Let's Organize Hexawise-Generated Test Sets into Categories

When you compare the total possible number of tests in a system to the number of Hexawise-generated tests, you will notice some very interesting results.

  1. Some plans will result in relatively unexciting differences between those two numbers.
  2. Many plans will have impressive differences between those two numbers.
  3. Some plans will have incredible differences between those two numbers.

In order to design tests with Hexawise thoughtfully,  test designers need to understand why such hugely different results occur. And be able to practically apply that important knowledge to modify sets of tests to best suit the needs of their testing projects.

This lesson is designed to help you understand why such different outcomes will result.

This is a "Normal-Sized" Hexawise set of test inputs:

The "Normal"-shaped Hexawise test inputs results in an impressive difference between the number of total possible tests and the number of 2-way tests

This is the first test from this "normal-shaped" plan.  How does Hexawise "look" at it?

Every Hexawise-generated test is carefully-structured to test "as much stuff as possible." What does that mean exactly? Well, one of the ways that Hexawise "sees" or "understands" what is being covered by a given test is to analyze the precise number of pairs of values that get tested (for the first time) by the test. More pairs get covered in a test than you might realize.

It is worth pointing out that the first test case in this "normal-shaped" example is testing for precisely 36 pairs of values.

I.  What happens when you create a set of 2-way tests in Hexawise with the following test inputs?

Instructions: generate a set of 2-way tests in Hexawise with the following inputs:

 

Size: Very Small, Small, Medium, Large, Very Large

Location: 1, 2, 3, 4, 5, 6, 7, 8, 9, 10

Customer Type: Individual, Family

 

 

A) How many total possible tests are there?  ____________________________.

B) How many 2-way tests are there?  ____________________________.

C) How is the number of total possible tests calculated in this example? What 3 numbers are multiplied together to result in that total? Total possible number of tests = _______ X _______ X _______.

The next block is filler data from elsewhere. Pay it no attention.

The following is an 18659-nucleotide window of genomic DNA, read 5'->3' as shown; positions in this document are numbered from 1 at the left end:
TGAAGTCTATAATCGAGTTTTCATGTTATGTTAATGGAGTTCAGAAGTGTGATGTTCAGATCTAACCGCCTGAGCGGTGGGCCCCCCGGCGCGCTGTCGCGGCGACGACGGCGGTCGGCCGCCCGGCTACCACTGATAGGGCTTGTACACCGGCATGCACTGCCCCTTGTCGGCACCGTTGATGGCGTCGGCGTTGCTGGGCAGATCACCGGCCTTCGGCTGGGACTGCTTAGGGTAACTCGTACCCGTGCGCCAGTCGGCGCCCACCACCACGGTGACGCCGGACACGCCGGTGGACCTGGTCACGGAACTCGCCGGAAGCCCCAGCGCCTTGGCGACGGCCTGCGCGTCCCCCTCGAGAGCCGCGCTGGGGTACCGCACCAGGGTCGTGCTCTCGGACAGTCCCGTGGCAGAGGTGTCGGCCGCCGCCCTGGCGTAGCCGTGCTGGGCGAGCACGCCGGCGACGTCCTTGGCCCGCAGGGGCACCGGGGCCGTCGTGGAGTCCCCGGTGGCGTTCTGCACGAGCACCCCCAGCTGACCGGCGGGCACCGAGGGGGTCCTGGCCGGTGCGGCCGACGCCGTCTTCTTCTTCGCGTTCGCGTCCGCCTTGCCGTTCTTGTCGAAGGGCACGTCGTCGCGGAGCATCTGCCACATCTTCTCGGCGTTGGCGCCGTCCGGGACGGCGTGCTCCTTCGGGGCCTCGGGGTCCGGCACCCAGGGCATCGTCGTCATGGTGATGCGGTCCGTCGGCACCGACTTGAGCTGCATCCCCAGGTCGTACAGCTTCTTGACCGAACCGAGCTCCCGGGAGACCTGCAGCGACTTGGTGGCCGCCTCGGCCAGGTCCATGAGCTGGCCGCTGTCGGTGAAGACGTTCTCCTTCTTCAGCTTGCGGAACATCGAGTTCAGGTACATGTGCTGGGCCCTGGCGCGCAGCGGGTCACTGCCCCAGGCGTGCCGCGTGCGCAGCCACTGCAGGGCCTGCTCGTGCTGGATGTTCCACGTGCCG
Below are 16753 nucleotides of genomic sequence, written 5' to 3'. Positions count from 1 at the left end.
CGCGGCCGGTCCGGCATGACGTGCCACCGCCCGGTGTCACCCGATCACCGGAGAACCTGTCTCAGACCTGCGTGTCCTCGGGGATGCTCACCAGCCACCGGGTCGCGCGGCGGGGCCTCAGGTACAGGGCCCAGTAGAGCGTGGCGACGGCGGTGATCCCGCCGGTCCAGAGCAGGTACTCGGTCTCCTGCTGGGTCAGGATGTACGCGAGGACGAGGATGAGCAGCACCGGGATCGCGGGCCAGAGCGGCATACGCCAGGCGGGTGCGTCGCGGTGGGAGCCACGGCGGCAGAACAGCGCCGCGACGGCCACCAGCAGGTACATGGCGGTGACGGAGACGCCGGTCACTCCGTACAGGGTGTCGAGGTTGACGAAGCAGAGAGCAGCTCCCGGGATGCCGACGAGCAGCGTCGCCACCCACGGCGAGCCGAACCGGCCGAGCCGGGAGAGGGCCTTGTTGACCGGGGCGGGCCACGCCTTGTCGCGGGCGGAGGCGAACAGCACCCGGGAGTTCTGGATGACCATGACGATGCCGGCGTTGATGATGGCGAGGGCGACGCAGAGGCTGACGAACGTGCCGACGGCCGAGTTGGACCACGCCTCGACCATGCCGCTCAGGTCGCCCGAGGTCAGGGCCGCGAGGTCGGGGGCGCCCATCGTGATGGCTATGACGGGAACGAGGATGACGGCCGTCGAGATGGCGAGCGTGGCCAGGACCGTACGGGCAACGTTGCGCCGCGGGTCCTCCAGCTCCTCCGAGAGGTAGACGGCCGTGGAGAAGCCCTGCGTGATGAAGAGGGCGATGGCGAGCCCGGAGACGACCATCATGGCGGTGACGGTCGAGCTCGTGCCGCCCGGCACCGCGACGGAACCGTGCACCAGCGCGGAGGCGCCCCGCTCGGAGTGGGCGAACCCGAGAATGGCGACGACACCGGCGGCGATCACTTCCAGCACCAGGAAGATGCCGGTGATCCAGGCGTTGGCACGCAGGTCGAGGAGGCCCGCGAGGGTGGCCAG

D) As compared to our "normal-shaped" test inputs that we began with in the above example, why is there a much lower number of total possible permutations?  In other words, what did the "normal-shaped" set of test inputs have that this set of test inputs does not have?  ____________________________.

E)  As compared to the results from the "normal-shaped" test inputs plan, how would you describe the results achieved in this example? E.g., is the test designer who generated this test set getting relatively more value or relatively less value by using Hexawise?  ____________________________.  Why? ____________________________.

F)  Go to the Matrix Chart for this plan. Move the slider all the way back to test number 1. How many pairs of values are tested in test number 1?  ____________________________.  How many additional pairs of values are tested in test number 2 that were not already tested in test number 1?  ____________________________.  Now slide the Matrix Chart slider all the way to the final test. How many pairs of values get tested for the first time in the final test?  ____________________________.  

Open up the Sample Plan called "Google Maps - Create Map Directions" example.

Instructions: Go to Sample Plans --> Find the Google Maps - Create Map Directions plan --> Click on plan name -->  Click on the green "Create an editable version" button.

 

A) How many total possible tests are there in this example?  ____________________________.

B) How many 2-way tests are there?  ____________________________.

C) How would you describe the difference in the size of these two numbers? _______________________.

D) How many numbers need to be multiplied together in this case to calculate the total possible number of tests?  ____________________________.

E)  As compared to the results from the "normal-shaped" test inputs plan, how would you describe the results achieved in this example? E.g., is the test designer who generated this  set of 2-way tests getting relatively more value or relatively less value by using Hexawise?  ____________________________.  Why? ____________________________.

When you have documented answers to the above questions, please email your answers to instructor@hexawise.com.

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